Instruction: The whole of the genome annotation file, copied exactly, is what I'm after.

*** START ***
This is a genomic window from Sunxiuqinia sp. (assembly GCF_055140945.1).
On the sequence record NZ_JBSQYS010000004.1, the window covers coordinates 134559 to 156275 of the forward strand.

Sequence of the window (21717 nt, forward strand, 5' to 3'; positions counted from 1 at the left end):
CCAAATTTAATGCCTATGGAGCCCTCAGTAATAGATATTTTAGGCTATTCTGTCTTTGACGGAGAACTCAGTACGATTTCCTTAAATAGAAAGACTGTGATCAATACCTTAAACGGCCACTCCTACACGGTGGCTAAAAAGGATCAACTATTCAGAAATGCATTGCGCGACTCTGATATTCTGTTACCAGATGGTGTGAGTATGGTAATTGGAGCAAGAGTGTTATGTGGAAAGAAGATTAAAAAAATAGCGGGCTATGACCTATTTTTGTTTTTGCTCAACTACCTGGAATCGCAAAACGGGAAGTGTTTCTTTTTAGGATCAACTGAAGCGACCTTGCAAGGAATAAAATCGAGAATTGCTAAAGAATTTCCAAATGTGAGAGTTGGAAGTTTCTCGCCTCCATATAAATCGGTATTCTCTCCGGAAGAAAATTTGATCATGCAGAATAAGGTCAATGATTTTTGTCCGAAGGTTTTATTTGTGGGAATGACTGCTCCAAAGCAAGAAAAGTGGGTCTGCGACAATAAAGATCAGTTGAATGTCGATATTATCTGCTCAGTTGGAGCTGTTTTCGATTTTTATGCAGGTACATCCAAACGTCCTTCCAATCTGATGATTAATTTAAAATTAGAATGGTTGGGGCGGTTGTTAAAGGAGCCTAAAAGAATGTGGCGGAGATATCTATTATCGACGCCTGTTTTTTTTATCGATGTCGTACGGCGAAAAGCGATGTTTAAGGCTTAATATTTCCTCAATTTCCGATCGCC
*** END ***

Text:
This is a genomic window from Sunxiuqinia sp. (assembly GCF_055140945.1).
On the sequence record NZ_JBSQYS010000004.1, the window covers coordinates 134559 to 156275 of the forward strand.

Sequence of the window (21717 nt, forward strand, 5' to 3'; positions counted from 1 at the left end):
CCAAATTTAATGCCTATGGAGCCCTCAGTAATAGATATTTTAGGCTATTCTGTCTTTGACGGAGAACTCAGTACGATTTCCTTAAATAGAAAGACTGTGATCAATACCTTAAACGGCCACTCCTACACGGTGGCTAAAAAGGATCAACTATTCAGAAATGCATTGCGCGACTCTGATATTCTGTTACCAGATGGTGTGAGTATGGTAATTGGAGCAAGAGTGTTATGTGGAAAGAAGATTAAAAAAATAGCGGGCTATGACCTATTTTTGTTTTTGCTCAACTACCTGGAATCGCAAAACGGGAAGTGTTTCTTTTTAGGATCAACTGAAGCGACCTTGCAAGGAATAAAATCGAGAATTGCTAAAGAATTTCCAAATGTGAGAGTTGGAAGTTTCTCGCCTCCATATAAATCGGTATTCTCTCCGGAAGAAAATTTGATCATGCAGAATAAGGTCAATGATTTTTGTCCGAAGGTTTTATTTGTGGGAATGACTGCTCCAAAGCAAGAAAAGTGGGTCTGCGACAATAAAGATCAGTTGAATGTCGATATTATCTGCTCAGTTGGAGCTGTTTTCGATTTTTATGCAGGTACATCCAAACGTCCTTCCAATCTGATGATTAATTTAAAATTAGAATGGTTGGGGCGGTTGTTAAAGGAGCCTAAAAGAATGTGGCGGAGATATCTATTATCGACGCCTGTTTTTTTTATCGATGTCGTACGGCGAAAAGCGATGTTTAAGGCTTAATATTTCCTCAATTTCCGATCGCC